According to Hug et al. [26], we calculated local VAF for each muscle to ensure that each muscle activity pattern was well accounted for by the extracted muscle synergies. We defined the adoption standard that local (for each muscle) VAF > 0.75 [25]. VAF was determined as the uncentered Pearson correlation coefficient. Each vector of muscle activation was compared with its reconstruction as

In these equations, goes from 1 to n (n assume a value from 1 to , where is the number of time points) and is the number of muscles ( assumes a value from 1 to , where is the number of muscles).

2.6. Quantifying Similarity of Synergies

To compare muscle synergies between elite and nonelite athletics, the scalar product which is the similarity index between two synergies was quantified based on a study by Cheung et al. such that [27]

We defined muscle synergies as the same muscle synergy when scalar product was greater than 0.75 [27]. Furthermore, we quantified the intrareliability and intragroup similarity of synergy using scalar product method. We followed the methods of previous study of Matsunaga et al. [21, 28].

2.7. Statistics

Normality was verified through the Shapiro–Wilk test. Therefore, values are reported as means ± standard deviation. Pearson’s correlation coefficient (r) was used as a similarity criterion for the muscle synergy vectors. As performed in previous studies [20, 26]. All statistical tests were computed using MATLAB 7.8 (MathWorks, Natick, MA) with a significance level of .

3. Results

Figure 3 presents a comparison of five average muscle activities (MVC) between elite and nonelite subjects with contact point and standard deviations.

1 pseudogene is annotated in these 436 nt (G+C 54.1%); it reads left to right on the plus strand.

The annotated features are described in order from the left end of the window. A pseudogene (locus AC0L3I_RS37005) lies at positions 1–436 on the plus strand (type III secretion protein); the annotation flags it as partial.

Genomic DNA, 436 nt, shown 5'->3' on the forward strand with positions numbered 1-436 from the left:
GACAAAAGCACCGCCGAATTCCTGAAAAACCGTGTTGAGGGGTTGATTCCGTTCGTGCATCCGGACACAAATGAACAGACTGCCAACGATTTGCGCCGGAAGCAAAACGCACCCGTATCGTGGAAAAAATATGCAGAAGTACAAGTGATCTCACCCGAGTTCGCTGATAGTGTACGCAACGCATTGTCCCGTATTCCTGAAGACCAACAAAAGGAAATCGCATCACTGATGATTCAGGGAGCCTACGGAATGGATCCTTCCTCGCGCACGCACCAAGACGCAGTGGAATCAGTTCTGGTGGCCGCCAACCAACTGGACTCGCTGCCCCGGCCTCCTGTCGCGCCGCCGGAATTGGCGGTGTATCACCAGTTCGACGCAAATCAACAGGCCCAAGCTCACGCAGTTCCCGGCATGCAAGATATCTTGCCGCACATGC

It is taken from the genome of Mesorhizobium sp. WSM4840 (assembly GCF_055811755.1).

The calculated synergies were used to reconstruct the five upper limb muscle patterns during the BFOS using muscle synergy equation. Figure 4 presents the cumulative percentages of variance explained by each synergy for each group, and Table 2 presents the local VAF for each muscle when three synergies were identified for both elite and nonelite groups. From these results, three synergies were extracted from the elite athletics (VAF: 0.90 ± 0.01) and three synergies were extracted from the nonelite athletics (VAF: 0.92 ± 0.02). The performance of reconstruction increases with the number of synergies, although, after three synergies for elite and nonelite groups, there is no remarkable change in performance.

Table 3 presents the mean value of scalar product for 3 trials in each subject for elite and nonelite groups. This result represented that there was no mistake for intrareliability in the current study and represented that intragroup reliability was high.

Table 4 shows the mean value of scalar product that was used to indicate similarity of synergy and muscles. The scalar product that was used to indicate similarity of synergies was 0.85 ± 0.03 for synergy 1, 0.89 ± 0.01 for synergy 2, and 0.87 ± 0.02 for synergy 3. The highest between-group similarity was found for the middle deltoid (0.90 ± 0.01), while the supraspinatus exhibited the lowest between-group similarity (0.52 ± 0.02) (Table 4).

Figure 5 represents the three muscle synergy weights (W1, W2, and W3) calculated from the 5 muscles of the elite and nonelite groups. Each bar chart presents activation levels of 5 upper limb muscles within each synergy weight during the BFOS. The synergy weight W1 of the IS muscle presents significant differences () compared to other muscles in the elite group (W1 = 0.99 ± 0.004). Regarding nonelite group, the IS muscle presents differences compared to other muscles in synergy weight W1 (W1 = 0.59 ± 0.27). The synergy weight W2 of the SA muscle represents synergy weight W2 = 0.74 ± 0.35 for elite players. The synergy weight W2 of the SS muscle represents synergy weight W2 = 0.61 ± 0.35 for nonelite players. The synergy weight W3 of the SS and the SA muscles present differences compared to other muscles in the elite group (W3 = 0.55 ± 0.91 for the SS and W3 = 0.49 ± 0.31 for the SA). Synergy weight W3 for the IS muscle presents high differences compared to other muscles in the nonelite group (W3 = 0.72 ± 0.45).